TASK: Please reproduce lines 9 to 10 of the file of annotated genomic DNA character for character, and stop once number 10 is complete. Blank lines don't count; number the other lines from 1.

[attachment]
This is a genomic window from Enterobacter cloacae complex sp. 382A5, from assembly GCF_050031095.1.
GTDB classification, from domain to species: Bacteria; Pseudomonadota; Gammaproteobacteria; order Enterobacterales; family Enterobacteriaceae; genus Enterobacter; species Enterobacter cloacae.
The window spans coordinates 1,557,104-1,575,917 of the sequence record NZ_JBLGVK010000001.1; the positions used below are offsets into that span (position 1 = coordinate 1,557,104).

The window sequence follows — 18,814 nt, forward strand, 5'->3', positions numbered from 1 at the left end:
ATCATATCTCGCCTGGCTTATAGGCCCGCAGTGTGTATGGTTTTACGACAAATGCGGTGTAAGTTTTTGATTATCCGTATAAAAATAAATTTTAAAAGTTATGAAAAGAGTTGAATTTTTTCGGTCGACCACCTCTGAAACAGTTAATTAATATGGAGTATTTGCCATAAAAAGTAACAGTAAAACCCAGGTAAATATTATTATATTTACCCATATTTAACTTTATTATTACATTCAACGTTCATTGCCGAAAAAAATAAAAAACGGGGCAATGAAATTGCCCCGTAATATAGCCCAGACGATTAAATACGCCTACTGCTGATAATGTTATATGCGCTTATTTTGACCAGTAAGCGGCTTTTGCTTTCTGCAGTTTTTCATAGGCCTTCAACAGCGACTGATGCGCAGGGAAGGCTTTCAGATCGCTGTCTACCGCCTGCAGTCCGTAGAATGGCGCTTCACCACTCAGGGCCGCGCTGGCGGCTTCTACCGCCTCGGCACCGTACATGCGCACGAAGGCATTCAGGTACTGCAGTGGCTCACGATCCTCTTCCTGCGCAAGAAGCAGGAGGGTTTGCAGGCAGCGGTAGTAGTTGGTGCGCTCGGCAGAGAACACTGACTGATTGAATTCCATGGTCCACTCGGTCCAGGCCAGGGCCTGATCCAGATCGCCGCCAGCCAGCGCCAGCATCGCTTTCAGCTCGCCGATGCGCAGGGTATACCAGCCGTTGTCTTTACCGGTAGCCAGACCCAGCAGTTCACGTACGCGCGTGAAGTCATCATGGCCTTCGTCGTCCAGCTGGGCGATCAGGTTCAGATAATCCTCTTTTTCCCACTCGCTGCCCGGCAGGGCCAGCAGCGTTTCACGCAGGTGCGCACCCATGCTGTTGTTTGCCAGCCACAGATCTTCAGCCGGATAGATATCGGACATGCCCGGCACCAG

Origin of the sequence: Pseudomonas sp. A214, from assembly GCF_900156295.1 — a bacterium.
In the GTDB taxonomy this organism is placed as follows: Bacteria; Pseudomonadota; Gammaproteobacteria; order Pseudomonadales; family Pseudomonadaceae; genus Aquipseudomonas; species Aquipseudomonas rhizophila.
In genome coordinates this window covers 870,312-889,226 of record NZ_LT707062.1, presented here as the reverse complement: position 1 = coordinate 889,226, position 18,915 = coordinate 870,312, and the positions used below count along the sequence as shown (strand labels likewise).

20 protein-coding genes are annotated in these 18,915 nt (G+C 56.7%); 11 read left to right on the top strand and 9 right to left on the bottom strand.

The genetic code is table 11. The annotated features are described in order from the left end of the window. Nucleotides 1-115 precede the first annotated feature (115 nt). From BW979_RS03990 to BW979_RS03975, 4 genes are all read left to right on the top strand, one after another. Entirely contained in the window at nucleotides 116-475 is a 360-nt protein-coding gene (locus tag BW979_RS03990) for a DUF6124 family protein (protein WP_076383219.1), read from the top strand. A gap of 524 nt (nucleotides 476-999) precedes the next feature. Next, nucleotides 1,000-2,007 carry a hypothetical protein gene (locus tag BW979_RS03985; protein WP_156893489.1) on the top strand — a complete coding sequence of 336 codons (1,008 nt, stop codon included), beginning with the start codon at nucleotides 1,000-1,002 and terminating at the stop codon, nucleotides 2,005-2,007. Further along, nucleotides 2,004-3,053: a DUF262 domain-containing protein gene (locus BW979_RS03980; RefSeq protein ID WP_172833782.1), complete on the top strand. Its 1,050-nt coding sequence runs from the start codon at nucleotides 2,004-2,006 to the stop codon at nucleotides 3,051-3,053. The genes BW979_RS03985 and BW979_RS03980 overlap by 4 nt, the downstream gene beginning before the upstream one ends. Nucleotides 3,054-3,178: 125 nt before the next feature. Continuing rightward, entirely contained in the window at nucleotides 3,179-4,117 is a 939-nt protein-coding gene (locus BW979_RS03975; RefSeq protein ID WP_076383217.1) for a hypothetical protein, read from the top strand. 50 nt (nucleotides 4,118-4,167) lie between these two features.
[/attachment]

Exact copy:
20 protein-coding genes are annotated in these 18,915 nt (G+C 56.7%); 11 read left to right on the top strand and 9 right to left on the bottom strand.

The genetic code is table 11. The annotated features are described in order from the left end of the window. Nucleotides 1-115 precede the first annotated feature (115 nt). From BW979_RS03990 to BW979_RS03975, 4 genes are all read left to right on the top strand, one after another. Entirely contained in the window at nucleotides 116-475 is a 360-nt protein-coding gene (locus tag BW979_RS03990) for a DUF6124 family protein (protein WP_076383219.1), read from the top strand. A gap of 524 nt (nucleotides 476-999) precedes the next feature. Next, nucleotides 1,000-2,007 carry a hypothetical protein gene (locus tag BW979_RS03985; protein WP_156893489.1) on the top strand — a complete coding sequence of 336 codons (1,008 nt, stop codon included), beginning with the start codon at nucleotides 1,000-1,002 and terminating at the stop codon, nucleotides 2,005-2,007. Further along, nucleotides 2,004-3,053: a DUF262 domain-containing protein gene (locus BW979_RS03980; RefSeq protein ID WP_172833782.1), complete on the top strand. Its 1,050-nt coding sequence runs from the start codon at nucleotides 2,004-2,006 to the stop codon at nucleotides 3,051-3,053. The genes BW979_RS03985 and BW979_RS03980 overlap by 4 nt, the downstream gene beginning before the upstream one ends. Nucleotides 3,054-3,178: 125 nt before the next feature. Continuing rightward, entirely contained in the window at nucleotides 3,179-4,117 is a 939-nt protein-coding gene (locus BW979_RS03975; RefSeq protein ID WP_076383217.1) for a hypothetical protein, read from the top strand. 50 nt (nucleotides 4,118-4,167) lie between these two features.